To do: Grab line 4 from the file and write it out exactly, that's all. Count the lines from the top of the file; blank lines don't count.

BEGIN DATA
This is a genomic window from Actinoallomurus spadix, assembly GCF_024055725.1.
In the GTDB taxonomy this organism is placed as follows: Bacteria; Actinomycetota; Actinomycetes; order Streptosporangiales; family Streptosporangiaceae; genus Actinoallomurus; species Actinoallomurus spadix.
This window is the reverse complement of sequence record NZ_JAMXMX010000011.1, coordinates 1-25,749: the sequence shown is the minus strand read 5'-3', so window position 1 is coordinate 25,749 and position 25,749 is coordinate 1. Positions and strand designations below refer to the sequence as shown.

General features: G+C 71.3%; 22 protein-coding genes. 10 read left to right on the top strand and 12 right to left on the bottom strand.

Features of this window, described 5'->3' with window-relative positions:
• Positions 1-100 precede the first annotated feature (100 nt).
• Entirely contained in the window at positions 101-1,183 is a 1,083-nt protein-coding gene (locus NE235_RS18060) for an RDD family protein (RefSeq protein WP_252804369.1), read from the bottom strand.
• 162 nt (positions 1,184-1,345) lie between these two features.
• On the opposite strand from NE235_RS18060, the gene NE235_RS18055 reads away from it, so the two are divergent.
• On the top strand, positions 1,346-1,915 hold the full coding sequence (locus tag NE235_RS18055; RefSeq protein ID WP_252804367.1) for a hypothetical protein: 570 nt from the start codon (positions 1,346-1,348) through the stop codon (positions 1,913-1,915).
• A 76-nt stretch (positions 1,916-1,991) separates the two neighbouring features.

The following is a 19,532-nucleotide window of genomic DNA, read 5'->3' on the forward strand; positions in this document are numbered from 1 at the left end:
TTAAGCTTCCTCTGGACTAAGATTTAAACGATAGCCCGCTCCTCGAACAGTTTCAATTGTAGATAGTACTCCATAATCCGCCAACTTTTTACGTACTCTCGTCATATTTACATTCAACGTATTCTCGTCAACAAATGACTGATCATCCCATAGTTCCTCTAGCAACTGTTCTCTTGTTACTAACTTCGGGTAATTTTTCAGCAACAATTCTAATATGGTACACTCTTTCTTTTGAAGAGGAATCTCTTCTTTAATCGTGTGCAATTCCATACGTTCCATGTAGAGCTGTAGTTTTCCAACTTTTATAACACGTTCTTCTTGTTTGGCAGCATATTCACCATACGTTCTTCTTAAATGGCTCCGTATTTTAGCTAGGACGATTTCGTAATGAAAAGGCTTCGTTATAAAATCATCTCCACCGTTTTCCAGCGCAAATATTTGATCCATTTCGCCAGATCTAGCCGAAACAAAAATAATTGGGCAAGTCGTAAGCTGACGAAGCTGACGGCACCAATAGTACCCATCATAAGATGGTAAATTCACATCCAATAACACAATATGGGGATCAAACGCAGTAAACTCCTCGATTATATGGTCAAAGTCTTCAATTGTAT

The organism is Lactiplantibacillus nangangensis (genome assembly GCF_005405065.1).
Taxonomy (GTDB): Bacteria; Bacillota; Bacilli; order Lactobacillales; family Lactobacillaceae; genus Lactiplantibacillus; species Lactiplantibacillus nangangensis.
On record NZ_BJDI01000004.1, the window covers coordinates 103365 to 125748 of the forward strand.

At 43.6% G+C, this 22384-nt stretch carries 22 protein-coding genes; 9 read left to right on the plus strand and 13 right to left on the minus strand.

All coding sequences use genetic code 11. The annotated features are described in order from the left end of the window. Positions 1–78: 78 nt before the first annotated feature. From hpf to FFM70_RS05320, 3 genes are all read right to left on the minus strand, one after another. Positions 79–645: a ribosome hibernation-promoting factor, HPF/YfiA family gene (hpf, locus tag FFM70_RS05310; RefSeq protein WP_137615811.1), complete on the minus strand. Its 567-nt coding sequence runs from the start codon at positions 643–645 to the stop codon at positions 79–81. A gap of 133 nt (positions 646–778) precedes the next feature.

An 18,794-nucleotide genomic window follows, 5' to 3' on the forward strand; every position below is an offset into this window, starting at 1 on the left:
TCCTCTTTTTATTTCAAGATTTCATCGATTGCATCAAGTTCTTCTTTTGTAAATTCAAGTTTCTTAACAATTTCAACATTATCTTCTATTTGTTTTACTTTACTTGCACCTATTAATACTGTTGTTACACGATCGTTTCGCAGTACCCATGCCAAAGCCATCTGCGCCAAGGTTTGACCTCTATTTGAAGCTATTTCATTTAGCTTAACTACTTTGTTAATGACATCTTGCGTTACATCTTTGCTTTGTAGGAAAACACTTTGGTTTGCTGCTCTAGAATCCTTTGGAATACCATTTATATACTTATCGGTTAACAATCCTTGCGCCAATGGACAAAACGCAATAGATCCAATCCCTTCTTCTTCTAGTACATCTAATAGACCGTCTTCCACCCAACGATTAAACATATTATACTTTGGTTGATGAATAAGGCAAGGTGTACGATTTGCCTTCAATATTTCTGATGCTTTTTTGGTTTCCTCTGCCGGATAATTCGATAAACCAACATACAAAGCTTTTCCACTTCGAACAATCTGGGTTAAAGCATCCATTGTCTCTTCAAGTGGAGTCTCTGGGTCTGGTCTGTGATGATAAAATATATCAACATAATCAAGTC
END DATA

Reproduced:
General features: G+C 71.3%; 22 protein-coding genes. 10 read left to right on the top strand and 12 right to left on the bottom strand.